"Commander Trevellyan?" he said, offering me his hand. "David?"
"In the flesh," I said, as we shook.
"Delighted to meet you," he said, taking my arm and guiding me toward the easy chairs. "Shall we sit? My name's Fothergill, by the way. But please, call me Richard."
"Any chance of a coffee around here, Richard?"
"I'm sure we could round some up for you," Fothergill said. "Be pleased to. We've heard a lot about you. Word spreads quickly. Especially from New York. The Big Apple's a very leaky place, you know. You should remember that. Though I doubt you'll be rushing back there, anytime soon."
I didn't reply.
"No trouble en route, I hope?" he said.
"None," I said. "Why? Should there be? It's hardly an arduous journey."
"Nothing untoward at La Guardia?"
"Nothing. I used the Marine Terminal. It's small. Quiet. There was no problem at all. I wish all airports were like that."
"Well, that's good. It's a relief, actually. I'm just glad we were able to pull the right strings. Get the NYPD to back off for long enough to get you out."
"Well, the New York people did the actual string pulling, obviously. But I'm happy we're here to offer you a port in a storm, as it were. No use them getting you out if you had nowhere safe to go."
"Are you confusing me with someone else? No one got me out of anything. I'd finished what I was doing over there. And the police had no reason to be sniffing around me."
"Of course," Fothergill said, pulling a newspaper from the bottom of the pile and placing it in front of me. "Whatever works for you. I completely understand."
The paper was a copy of yesterday's New York Times. It was folded to emphasize the story beneath a double-width photograph. The picture showed a house festooned with crime-scene tape. The headline read BUTCHERED IN THE BRONX: WOMAN, MEN MASSACRED IN UNEXPLAINED, SAVAGE ATTACK. I didn't need to read the report. I knew they wouldn't have got the details right. And what happened in that house didn't strike me as unduly savage, given the circumstances. So instead I took a moment to glance around the room, checking the walls and furniture for signs of bullet damage. I wanted to know if the story about how he'd been injured was true. Being shot in your own office by a colleague did seem a little unusual. Not to mention embarrassing. But then, I'd known this guy less than two minutes and already I was beginning to understand how it could happen. Only if it had been me pulling the trigger, he'd have been left needing more than a fancy sling.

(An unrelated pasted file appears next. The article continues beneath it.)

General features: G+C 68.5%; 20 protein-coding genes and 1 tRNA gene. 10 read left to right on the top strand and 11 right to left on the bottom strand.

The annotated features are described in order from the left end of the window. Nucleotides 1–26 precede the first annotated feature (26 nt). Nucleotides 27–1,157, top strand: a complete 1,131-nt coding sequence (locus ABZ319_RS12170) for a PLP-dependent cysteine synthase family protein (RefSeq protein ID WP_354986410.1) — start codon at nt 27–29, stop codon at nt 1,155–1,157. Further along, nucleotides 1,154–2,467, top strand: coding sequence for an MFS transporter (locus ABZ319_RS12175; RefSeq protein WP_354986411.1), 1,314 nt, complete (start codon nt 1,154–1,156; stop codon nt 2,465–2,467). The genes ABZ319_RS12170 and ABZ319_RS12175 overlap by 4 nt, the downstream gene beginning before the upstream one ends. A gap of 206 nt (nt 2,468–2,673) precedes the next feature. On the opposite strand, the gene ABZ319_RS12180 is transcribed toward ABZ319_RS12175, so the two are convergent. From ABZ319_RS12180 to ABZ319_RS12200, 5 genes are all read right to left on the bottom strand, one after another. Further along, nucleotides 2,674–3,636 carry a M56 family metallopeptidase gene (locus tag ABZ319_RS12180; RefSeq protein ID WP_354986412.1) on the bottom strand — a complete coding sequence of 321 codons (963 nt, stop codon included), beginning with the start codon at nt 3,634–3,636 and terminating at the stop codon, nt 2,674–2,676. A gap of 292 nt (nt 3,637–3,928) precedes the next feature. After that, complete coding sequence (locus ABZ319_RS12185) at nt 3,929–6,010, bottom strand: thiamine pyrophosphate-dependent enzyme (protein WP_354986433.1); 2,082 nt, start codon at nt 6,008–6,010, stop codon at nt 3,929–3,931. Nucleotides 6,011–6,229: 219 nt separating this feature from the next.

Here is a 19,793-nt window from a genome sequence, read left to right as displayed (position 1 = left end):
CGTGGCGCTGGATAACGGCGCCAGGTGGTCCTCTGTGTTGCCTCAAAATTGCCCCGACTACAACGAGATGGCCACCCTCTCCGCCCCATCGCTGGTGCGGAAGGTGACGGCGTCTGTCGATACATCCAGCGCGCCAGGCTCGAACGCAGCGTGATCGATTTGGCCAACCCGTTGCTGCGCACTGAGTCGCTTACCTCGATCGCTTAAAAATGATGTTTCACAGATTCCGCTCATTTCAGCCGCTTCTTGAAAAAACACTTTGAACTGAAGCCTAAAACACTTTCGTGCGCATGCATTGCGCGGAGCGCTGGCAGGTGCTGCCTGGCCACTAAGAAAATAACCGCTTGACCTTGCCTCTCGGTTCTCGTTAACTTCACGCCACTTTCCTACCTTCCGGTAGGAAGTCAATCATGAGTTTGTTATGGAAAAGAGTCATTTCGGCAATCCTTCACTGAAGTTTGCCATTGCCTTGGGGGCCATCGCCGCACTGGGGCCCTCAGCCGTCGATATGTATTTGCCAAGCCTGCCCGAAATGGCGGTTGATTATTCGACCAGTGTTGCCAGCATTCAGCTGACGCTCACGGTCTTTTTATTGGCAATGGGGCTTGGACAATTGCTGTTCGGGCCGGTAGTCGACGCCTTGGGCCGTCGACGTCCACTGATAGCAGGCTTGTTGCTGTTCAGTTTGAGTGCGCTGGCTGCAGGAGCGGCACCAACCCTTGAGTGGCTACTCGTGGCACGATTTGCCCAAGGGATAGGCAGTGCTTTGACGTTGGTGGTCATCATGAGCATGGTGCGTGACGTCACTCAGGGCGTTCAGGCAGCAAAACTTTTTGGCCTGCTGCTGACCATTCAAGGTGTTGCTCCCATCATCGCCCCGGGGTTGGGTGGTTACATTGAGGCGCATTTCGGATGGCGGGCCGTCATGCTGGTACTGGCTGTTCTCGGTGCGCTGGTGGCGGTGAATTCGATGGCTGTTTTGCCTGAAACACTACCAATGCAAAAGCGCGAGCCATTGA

"Interesting story," I said, thinking of the last time I'd seen Tanya. "Someone must have had a pretty good reason to do all that."
"A very good reason," he said. "I hear the first officer to respond lost his breakfast, the scene was so brutal. Which is something, for a cop used to working the Bronx."
"Really?" I said. "I wouldn't know. I've never been there."
Well, I'd been there once, actually. To one house. To take care of one piece of business.
"Of course you haven't," he said, tapping the side of his nose. "Of course, the NYPD think otherwise."
"They've been wrong before," I said.
"Not this time. I understand they're very confident."
"How so? I hear there were no survivors. No witnesses. No usable forensics."
I knew there were none. I'd gone out of my way to make sure.
"But they do have the victim's identity," he said. "And that tells them a lot."
"Which victim?" I said. "Weren't there several?"
I remembered each one's face. Their clothes. Their smell. What they'd been doing as I tracked them through the house. How they looked as I lowered them, lifeless, to the ground and moved on to the next one in line.
"There were eight or nine, they think," he said.
"I'd say more like seven," I said. "From what I heard."
Only four of them had been any good, though. The others should have found another line of work.
"It's the woman they're focusing on," he said.
And why not? That's exactly what I'd done. Though for an entirely different reason.
"How chivalrous," I said.
"No," he said. "Just practical. A lot of things stand out about her."
"I'm sure they do."
"I'm serious. The way she was singled out, for example. She was the last to go, you know."
I did know. Because I'd planned it that way. I hadn't wanted any interruptions.
"Are they sure about that?" I said.
"Yes," he said. "They're certain."
"Then maybe she was hiding when, whatever it was, all kicked off. Maybe the others were trying to protect her."
They didn't try very hard. But it wouldn't have mattered if they had. Nothing and no one could have saved her that night.
"That's what the NYPD think," he said. "That the men were her bodyguards."
"They didn't do such a good job, then," I said. "They hardly put up a fight. By the sound of it. She should have hired more carefully."
I remembered the misplaced sense of peace in the house, when the final guard was dead. The stillness. The silence. The inevitability, once the last obstacle had been removed.
"The police don't think it was the guards' fault," he said. "They're not blaming them at all."
"Why not?" I said.
I felt like I was back there, moving from room to room, feeling her presence, knowing the end was near.